In 2020, many peo­ple with dis­abil­i­ties use the emo­tion­al and phys­i­cal sup­port pro­vid­ed by a ser­vice ani­mal. This means that the work­place has seen an increase of these ser­vice ani­mals over the last decade and there­fore the work­force needs to be edu­cat­ed on this chang­ing envi­ron­ment. Let’s take a look at what con­sti­tutes a ser­vice ani­mal and the accom­mo­da­tion of such in the workplace.

Amer­i­cans with Dis­abil­i­ties Act

The Amer­i­cans with Dis­abil­i­ties Act (ADA) pro­vides a frame­work of pro­tec­tions for peo­ple with dis­abil­i­ties in the work­place. Title I of the ADA pro­hibits employ­ers from dis­crim­i­nat­ing against poten­tial can­di­dates and employ­ees with dis­abil­i­ties. In fact, Title I out­lines that the work­place must make “rea­son­able accom­mo­da­tions” for this spe­cif­ic group of peo­ple. “Exam­ples of rea­son­able accom­mo­da­tions include mak­ing exist­ing facil­i­ties acces­si­ble; job restruc­tur­ing; part-time or mod­i­fied work sched­ules; acquir­ing or mod­i­fy­ing equip­ment; chang­ing tests, train­ing mate­ri­als, or poli­cies; and pro­vid­ing qual­i­fied read­ers or interpreters.”

“Ser­vice Ani­mals” Definition

Accord­ing to the Depart­ment of Justice’s revised Title III of the ADA, a ser­vice ani­mal is now defined under Title III as “any dog that is indi­vid­u­al­ly trained to do work or per­form tasks for the ben­e­fit of an indi­vid­ual with a dis­abil­i­ty, includ­ing a phys­i­cal, sen­so­ry, psy­chi­atric, intel­lec­tu­al or oth­er men­tal dis­abil­i­ty. Oth­er species of ani­mals, whether wild or domes­tic, trained or untrained, are not ser­vice ani­mals for the pur­pos­es of this def­i­n­i­tion. The work or tasks per­formed by a ser­vice ani­mal must be direct­ly relat­ed to the individual’s dis­abil­i­ty.” Cur­rent­ly, a “ser­vice ani­mal” can also include anoth­er species of helper: a trained minia­ture horse. Of course, there are lim­i­ta­tions to what a work­place can accom­mo­date in terms of minia­ture hors­es and the employ­er would make those lim­i­ta­tions known if approached with the need of a per­son with a horse as their assistant.

Accom­mo­da­tion Requests & Documentation

When an accom­mo­da­tion is request­ed on behalf of a dis­abled can­di­date or employ­ee, the employ­er must con­sid­er the request. How­ev­er, the employ­er is sim­ply required to assess and sug­gest options for the rea­son­able accom­mo­da­tion for the employ­ee. Some exam­ples of job accom­mo­da­tions may include installing a ramp or mod­i­fy­ing the lay­out of a work­sta­tion. Tech­nol­o­gy accom­mo­da­tions may be pro­vid­ing sign lan­guage inter­preters at events or pro­vid­ing screen read­er soft­ware. The ADA does not specif­i­cal­ly address or require the inclu­sion of ser­vice ani­mals in the work­place. So, if the employ­er has a no-ani­mals-in-the-work­place pol­i­cy and is asked to allow a ser­vice ani­mal for an employ­ee, the employ­er must con­sid­er mod­i­fy­ing this pol­i­cy but is not required to mod­i­fy it. A “rea­son­able accom­mo­da­tion” for an employ­ee does not always equal their “pre­ferred accommodation.”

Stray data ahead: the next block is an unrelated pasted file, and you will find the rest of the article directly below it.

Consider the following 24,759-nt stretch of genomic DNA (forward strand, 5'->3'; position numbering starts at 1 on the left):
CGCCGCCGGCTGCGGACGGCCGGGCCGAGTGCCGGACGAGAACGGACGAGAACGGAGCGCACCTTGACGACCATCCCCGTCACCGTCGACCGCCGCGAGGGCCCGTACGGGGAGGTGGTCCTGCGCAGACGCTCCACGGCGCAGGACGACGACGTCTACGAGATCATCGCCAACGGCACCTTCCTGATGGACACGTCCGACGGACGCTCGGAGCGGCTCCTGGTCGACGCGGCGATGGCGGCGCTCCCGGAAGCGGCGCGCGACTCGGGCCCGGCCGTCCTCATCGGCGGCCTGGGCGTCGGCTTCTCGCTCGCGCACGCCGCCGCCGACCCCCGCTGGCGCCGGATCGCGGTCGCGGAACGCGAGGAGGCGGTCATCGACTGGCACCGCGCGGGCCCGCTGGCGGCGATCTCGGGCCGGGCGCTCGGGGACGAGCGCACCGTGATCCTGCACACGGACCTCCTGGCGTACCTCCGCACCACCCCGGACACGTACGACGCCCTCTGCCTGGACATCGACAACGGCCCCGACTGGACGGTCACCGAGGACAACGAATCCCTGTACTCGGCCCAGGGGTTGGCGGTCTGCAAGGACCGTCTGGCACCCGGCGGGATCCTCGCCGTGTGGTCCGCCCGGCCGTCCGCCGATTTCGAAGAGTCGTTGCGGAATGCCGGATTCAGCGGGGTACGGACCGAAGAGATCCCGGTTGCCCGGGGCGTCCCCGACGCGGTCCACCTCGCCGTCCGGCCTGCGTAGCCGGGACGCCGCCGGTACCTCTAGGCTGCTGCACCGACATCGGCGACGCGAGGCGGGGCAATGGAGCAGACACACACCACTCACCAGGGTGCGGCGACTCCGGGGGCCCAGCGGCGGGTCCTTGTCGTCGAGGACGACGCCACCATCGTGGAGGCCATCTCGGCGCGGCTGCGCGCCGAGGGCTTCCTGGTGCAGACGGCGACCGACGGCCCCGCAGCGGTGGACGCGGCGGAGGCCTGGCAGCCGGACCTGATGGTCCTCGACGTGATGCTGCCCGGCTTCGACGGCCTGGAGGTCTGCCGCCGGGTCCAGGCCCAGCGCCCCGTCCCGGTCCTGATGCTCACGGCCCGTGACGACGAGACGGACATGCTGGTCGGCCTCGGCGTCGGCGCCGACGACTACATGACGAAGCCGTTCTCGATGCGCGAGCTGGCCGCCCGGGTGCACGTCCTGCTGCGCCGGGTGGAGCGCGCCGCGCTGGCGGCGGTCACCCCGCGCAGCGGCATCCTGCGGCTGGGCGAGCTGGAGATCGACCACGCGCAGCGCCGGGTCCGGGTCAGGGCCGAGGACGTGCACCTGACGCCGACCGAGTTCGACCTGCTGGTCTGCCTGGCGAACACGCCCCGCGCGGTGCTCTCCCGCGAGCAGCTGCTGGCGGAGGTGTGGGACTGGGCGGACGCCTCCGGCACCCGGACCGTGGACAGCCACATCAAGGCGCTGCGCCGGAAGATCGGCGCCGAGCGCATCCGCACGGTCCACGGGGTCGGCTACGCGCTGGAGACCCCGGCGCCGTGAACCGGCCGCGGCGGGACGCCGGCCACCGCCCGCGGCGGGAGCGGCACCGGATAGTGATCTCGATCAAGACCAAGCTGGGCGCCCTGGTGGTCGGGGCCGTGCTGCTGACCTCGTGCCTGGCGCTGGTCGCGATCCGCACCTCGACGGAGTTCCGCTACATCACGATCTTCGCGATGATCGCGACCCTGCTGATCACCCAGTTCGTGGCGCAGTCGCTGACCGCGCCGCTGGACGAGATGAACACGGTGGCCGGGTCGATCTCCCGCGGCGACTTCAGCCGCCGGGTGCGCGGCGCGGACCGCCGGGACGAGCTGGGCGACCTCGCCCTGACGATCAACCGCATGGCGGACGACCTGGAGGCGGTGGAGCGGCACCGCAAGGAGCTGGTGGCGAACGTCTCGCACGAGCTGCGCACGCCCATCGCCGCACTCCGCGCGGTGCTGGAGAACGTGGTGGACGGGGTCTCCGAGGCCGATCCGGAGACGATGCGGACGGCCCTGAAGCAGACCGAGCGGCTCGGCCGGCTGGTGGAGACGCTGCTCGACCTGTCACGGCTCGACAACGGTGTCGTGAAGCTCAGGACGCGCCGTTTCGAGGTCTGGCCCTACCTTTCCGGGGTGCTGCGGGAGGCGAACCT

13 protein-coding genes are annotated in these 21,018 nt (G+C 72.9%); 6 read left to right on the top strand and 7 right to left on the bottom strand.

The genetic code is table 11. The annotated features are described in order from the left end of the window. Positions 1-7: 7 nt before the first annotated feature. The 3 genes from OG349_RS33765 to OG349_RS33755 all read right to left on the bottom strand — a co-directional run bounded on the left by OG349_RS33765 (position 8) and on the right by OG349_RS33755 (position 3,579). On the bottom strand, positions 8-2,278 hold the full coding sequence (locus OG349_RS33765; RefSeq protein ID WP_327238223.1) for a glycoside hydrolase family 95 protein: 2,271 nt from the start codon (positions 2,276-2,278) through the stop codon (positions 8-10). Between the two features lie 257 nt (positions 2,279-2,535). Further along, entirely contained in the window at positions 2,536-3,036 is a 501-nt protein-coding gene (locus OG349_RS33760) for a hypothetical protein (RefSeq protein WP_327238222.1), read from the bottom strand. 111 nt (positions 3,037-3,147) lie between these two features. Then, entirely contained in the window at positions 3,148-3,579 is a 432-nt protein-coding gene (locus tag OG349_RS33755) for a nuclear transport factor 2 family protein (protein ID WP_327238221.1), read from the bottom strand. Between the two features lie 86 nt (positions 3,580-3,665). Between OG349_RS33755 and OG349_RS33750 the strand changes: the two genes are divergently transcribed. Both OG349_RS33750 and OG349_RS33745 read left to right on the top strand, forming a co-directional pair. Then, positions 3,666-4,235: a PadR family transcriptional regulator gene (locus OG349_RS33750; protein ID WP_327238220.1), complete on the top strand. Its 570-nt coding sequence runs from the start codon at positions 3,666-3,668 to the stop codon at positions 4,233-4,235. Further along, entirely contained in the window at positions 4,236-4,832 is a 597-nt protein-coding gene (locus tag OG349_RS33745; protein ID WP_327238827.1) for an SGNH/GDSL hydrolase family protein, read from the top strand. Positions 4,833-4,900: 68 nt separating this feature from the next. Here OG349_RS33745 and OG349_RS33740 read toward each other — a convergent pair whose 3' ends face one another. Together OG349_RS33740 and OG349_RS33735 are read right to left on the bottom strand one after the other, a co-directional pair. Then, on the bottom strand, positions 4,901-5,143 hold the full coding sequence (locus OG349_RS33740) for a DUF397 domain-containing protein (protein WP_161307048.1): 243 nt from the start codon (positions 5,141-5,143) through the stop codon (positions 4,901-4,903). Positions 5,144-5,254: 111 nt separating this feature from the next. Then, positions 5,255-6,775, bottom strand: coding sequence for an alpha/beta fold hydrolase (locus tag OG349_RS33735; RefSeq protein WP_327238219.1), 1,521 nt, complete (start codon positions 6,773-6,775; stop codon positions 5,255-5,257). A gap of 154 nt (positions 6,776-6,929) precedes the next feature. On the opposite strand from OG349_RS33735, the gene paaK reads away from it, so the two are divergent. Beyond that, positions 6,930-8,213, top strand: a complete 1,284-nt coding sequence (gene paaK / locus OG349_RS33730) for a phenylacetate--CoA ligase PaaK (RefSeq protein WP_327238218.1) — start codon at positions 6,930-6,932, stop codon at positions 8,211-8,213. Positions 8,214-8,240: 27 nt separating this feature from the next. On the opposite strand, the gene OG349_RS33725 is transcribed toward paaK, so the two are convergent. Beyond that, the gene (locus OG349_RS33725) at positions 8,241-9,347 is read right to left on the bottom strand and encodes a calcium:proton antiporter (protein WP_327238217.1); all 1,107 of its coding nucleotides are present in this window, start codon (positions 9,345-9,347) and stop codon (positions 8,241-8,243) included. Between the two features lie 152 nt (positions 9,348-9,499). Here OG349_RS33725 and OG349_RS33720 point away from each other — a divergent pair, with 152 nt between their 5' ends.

As for doc­u­men­ta­tion for ser­vice ani­mals in the work­place, the ADA does allow for an employ­er to request med­ical doc­u­men­ta­tion for the need for the dis­abled per­son to need this accom­mo­da­tion. It also allows for the employ­er to request proof from the employ­ee that the ser­vice ani­mal is appro­pri­ate­ly trained to assist them and that it is trained to not dis­rupt the work­place under nor­mal con­di­tions. It is worth not­ing that an “emo­tion­al sup­port ani­mal” is NOT clas­si­fied as a “ser­vice ani­mal” by the ADA unless it can per­form a spe­cif­ic task, such as sense when an anx­i­ety attack is about to hap­pen in the case of some­one with PTSD and the ani­mal helps avoid or les­son that attack.


Every work­place should have writ­ten poli­cies on rea­son­able accom­mo­da­tions for dis­abled employ­ees. Of course, there is no way to include all pos­si­bil­i­ties and so the poli­cies can include the lan­guage of con­sid­er­a­tion of requests on a case-by-case basis. The key to this pol­i­cy is that those who are in charge of assess­ing accom­mo­da­tion requests must be will­ing to tru­ly con­sid­er the accom­mo­da­tion of ser­vice animals.


Need help? Check out these resources on work­place accom­mo­da­tions for those with disabilities:

Office of Dis­abil­i­ty Employ­ment Policy

FAQ about Ser­vice Ani­mals and the ADA

Employ­er Assis­tance and Resource Net­work on Dis­abil­i­ty Inclusion

Job Accom­mo­da­tion Network